Don’t miss out on this incredible opportunity to make a positive impact on the Olentangy River and its surrounding ecosystem. Mark your calendars and join us for the 20th Annual Olentangy Watershed Forum!
Lunch is provided. Please email with any dietary restrictions. We will do our best to accommodate. Please remember to bring your reusable water bottle and coffee mug. Coffee and water will be served.
Please register for free at Eventbrite


FLOW is seeking Central Ohio artists to turn storm drains in the Short North into public art! 

Phase One was painting 10 storm drains in the OSU campus area. Phase Two will be 10 storm drains in the Short North area!

FLOW is excited to use public art as a tool for storm drain education. We hope to connect the local businesses, residents and general public to more education on storm drains. We want the art to help explain that what goes down the storm drains exits directly into the Olentangy River.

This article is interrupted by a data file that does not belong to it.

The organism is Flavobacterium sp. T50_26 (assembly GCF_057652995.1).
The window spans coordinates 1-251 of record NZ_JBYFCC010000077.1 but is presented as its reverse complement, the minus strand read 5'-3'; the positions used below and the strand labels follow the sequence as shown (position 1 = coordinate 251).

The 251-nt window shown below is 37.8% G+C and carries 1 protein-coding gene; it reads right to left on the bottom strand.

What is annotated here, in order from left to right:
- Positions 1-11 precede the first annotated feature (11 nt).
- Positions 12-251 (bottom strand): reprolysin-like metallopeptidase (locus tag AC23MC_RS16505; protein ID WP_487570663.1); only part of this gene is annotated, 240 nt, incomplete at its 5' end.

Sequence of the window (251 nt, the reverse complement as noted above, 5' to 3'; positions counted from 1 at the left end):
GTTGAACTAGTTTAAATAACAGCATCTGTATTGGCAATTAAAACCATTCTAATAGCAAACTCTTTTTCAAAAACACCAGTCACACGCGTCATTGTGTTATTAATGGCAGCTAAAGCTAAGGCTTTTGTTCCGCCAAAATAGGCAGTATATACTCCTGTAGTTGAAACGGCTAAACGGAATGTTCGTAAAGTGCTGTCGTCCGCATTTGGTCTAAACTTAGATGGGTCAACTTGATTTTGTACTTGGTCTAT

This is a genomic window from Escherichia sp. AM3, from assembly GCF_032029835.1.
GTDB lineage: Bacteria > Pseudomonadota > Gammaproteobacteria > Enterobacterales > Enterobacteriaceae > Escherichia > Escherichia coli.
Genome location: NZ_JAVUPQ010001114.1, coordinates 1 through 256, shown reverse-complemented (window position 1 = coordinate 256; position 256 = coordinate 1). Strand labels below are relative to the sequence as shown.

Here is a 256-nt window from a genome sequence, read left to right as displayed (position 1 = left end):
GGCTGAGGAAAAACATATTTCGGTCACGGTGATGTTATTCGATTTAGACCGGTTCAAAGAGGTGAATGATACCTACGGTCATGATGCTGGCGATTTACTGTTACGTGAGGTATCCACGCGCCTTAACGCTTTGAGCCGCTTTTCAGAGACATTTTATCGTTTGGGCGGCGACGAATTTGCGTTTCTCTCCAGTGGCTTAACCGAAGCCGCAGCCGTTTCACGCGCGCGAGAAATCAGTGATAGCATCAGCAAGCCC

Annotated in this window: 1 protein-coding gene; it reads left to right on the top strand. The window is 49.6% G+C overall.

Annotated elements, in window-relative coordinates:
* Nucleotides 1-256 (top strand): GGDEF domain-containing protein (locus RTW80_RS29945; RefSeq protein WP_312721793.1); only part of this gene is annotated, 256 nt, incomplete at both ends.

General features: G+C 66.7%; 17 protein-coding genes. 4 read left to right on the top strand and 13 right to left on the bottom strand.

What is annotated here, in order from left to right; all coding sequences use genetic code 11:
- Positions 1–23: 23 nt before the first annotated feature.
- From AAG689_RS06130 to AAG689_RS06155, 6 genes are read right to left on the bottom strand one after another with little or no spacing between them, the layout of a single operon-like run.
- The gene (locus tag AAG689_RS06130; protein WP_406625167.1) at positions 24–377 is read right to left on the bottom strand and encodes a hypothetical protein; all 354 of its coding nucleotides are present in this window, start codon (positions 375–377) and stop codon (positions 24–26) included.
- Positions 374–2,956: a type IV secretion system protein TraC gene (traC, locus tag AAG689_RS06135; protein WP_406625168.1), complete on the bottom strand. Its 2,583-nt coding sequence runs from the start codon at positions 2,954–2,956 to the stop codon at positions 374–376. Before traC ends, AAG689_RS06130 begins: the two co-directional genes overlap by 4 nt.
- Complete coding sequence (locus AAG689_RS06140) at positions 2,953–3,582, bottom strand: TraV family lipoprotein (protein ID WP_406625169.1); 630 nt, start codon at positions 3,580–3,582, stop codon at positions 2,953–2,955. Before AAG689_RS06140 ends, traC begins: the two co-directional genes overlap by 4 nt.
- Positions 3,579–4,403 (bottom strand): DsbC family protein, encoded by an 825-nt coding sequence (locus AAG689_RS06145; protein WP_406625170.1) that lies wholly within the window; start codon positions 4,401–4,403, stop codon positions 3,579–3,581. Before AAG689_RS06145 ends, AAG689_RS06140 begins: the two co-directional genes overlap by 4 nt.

Artists need to be 18 years old or have parental permission. Artists must demonstrate in their application that they have the ability to complete the project.

Round One: Submit application and 3-5 example(s) of current artwork. Deadline: July 14, 2023. Artist chosen for round two will be notified by July 18, 2023.

Round Two: Chosen artists will be selected and asked to submit artwork specifically for the storm drain. Artists are compensated $25 for their design. Deadline: August 9, 2023. Artists chosen to paint on storm drains in the Short North will be notified by August 11, 2023.